SALT LAKE CITY — A bill that would allow dogs in key watershed canyons in the Salt Lake Valley as long as they remain in the vehicle with the motorist is couched as a measure that pits freedom against feces.
Sponsored by Rep. Cheryl Acton, R-West Jordan, HB245 would allow dogs in Little Cottonwood Canyon, Big Cottonwood Canyon, City Creek and Parleys Canyon north and east of Mountain Dell Reservoir and in Lambs Canyon, as long as dogs remained in the vehicle at all times with a licensed driver.
The bill, which passed in the House 46-25 and is awaiting committee action, is a commonsense measure that does not impair the watershed, Acton said, and is about people wanting to go on a Sunday drive with their canine companion.
“I have had several constituents and other state residents complain to me about not being free to take a dog in an enclosed vehicle on a drive to some of our most beautiful local places, even though their actions would have no effect on the watershed. They find this officious, and I agree with them that it is,” Acton said in an email.
But in floor debate, Rep. Jeffrey Stenquist, R-Draper, said he was worried the bill, if passed, would result in dog feces contaminating critical watershed areas.
He pointed to problems in Corner Canyon, where Draper successfully passed an ordinance prohibiting canines because of their feces, which contain harmful bacteria and was impairing the water quality there.
“We worked for years to try to convince hikers and people taking their dogs into the watershed to pick up after their dogs. If you have ever been on trails they will even bag the waste and leave them on the trail or hang them from a branch of a tree like a gross Christmas ornament,” he said.
Stenquist said it was a serious problem that was not resolved until Draper passed the ordinance over the objection of dog lovers.
But Acton said the bill is not about the watersheds and does not undo protections.
“It is really about freedom. For many people their dog is their companion, especially for the elderly,” she said.
The prohibition, she added, “is an example of government overreach into people’s daily lives and decisions. It is unwelcoming and off-putting to people also.”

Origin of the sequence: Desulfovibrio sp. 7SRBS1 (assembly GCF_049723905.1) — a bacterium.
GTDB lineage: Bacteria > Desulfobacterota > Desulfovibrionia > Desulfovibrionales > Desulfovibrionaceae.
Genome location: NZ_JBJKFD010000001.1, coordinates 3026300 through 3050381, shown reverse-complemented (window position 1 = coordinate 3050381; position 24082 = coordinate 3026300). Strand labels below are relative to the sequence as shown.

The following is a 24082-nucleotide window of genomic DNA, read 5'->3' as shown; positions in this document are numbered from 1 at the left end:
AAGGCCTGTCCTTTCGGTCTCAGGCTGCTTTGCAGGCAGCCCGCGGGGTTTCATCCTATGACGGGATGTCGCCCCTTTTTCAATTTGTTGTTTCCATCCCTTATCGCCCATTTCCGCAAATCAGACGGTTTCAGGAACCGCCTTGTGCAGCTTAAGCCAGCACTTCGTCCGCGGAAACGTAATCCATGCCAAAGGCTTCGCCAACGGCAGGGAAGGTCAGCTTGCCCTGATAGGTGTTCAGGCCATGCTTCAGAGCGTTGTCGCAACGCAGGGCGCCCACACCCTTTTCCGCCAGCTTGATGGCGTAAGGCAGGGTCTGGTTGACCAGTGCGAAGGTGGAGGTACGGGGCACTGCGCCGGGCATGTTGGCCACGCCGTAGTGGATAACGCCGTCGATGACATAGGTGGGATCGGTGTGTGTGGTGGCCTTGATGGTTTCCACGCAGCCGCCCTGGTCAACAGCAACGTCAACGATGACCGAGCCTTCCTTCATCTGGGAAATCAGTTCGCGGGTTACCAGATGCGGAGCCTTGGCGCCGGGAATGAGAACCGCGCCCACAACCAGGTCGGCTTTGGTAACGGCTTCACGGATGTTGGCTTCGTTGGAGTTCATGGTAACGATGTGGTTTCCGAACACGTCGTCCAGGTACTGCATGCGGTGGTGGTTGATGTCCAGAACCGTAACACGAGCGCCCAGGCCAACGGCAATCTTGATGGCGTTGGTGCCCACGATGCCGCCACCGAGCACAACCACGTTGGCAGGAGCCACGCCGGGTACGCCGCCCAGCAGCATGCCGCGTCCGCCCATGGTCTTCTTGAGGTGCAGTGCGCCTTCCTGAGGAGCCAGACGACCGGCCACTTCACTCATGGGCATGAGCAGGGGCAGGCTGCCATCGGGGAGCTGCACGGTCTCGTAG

Laura Briefer, director of the Salt Lake Department of Public Utilities, told the Deseret News the city is opposed to the bill because of the intensity of visitor recreation in the canyons, which host 5 million people a year.
“Most people are going to follow the rules, but the problem is in this area the recreation use is so high and intense,” she said. “Even if you have 10% of the people who don’t comply with the rules, that becomes a problem.”
Fines are in place for violators and Acton said her bill does not change that, with a potential class B misdemeanor that can be levied.
Forest rangers flag down motorists if they see a dog in the vehicle and turn them away, and the Unified Police Department can cite violators under the county health code.
Briefer said Acton’s measure, if allowed to pass, would create more confusion and lead to greater risk to watershed.
Stenquist added that if there is a dog in a vehicle that has to relieve itself, motorists won’t obey the law.
“When Fido needs to go, the dog owner is going to let that dog out,” he said. “For me I draw the line for letting dogs poop in the drinking water,” he said, adding that local jurisdictions need to retain control over watershed protections.
But Rep. Keven Stratton, R-Orem, said the prohibition is an overcorrection that needs to be abolished.
“This just makes sense,” he said. “This is not about an animal using the bathroom in the water. It is about freedom and liberty and common sense and trusting the folks like we do in the state of Utah to be law abiding.”